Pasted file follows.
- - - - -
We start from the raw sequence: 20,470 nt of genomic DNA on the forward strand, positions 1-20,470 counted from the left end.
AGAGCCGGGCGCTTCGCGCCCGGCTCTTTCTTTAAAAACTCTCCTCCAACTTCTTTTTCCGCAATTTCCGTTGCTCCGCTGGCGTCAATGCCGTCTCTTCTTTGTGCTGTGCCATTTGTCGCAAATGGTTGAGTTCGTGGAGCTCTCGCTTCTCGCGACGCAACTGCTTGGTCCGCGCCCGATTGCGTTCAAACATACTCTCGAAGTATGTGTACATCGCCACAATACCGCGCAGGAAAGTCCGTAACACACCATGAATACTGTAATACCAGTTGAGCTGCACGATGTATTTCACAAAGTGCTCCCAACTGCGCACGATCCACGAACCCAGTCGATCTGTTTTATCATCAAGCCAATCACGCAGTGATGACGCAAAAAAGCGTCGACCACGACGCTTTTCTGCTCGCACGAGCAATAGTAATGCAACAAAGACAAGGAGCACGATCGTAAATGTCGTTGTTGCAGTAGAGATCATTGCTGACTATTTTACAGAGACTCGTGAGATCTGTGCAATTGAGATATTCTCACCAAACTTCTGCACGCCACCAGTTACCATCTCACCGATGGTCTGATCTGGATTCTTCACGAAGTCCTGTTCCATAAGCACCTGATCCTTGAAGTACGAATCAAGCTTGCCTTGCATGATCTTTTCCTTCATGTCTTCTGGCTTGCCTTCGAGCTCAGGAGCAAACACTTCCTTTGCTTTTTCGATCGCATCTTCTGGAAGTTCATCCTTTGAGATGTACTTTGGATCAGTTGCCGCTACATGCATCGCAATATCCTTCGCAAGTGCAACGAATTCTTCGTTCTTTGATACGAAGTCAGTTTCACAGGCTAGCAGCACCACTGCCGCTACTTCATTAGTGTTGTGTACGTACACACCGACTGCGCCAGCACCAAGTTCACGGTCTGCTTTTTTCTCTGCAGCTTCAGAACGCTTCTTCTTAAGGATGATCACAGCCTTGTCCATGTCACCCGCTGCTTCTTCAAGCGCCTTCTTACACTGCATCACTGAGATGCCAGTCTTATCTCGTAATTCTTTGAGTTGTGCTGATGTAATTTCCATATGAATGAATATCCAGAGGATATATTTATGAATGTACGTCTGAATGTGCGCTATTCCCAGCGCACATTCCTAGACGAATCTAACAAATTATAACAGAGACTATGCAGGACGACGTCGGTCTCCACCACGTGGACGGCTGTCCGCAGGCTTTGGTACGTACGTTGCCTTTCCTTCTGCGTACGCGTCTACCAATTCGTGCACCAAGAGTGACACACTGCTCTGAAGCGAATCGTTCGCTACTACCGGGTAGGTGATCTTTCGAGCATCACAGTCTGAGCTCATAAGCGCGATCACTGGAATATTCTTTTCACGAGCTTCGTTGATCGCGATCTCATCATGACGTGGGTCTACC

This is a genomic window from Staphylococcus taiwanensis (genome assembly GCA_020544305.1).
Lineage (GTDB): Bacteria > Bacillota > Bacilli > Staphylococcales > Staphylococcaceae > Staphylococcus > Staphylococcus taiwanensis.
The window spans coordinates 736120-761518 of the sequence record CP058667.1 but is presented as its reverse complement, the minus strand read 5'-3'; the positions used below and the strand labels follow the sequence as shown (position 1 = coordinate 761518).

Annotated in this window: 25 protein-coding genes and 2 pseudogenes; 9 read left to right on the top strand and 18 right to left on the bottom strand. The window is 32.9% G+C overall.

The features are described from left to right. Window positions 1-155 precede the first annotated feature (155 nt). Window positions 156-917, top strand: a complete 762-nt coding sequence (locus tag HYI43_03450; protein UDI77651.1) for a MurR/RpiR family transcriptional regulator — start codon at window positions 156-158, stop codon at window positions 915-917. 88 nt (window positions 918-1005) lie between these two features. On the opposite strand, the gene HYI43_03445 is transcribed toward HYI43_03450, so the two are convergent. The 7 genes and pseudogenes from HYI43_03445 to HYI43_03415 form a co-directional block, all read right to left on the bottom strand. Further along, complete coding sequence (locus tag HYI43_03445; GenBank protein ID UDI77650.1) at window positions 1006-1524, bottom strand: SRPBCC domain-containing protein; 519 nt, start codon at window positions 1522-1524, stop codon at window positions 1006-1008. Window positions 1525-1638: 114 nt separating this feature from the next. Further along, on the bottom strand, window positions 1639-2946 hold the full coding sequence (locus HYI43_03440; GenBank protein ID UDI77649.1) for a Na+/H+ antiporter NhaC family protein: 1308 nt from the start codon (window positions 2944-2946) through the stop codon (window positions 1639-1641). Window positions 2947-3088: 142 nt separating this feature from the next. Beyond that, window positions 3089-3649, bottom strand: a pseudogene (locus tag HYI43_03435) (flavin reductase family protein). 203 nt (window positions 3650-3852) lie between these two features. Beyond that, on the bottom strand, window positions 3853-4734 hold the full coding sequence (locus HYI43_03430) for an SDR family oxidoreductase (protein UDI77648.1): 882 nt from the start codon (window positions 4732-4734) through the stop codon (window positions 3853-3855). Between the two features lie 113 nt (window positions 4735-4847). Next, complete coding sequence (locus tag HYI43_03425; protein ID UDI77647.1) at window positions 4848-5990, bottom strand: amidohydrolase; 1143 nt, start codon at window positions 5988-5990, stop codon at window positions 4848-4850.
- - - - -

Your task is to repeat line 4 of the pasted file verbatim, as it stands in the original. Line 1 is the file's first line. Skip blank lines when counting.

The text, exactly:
Lineage (GTDB): Bacteria > Bacillota > Bacilli > Staphylococcales > Staphylococcaceae > Staphylococcus > Staphylococcus taiwanensis.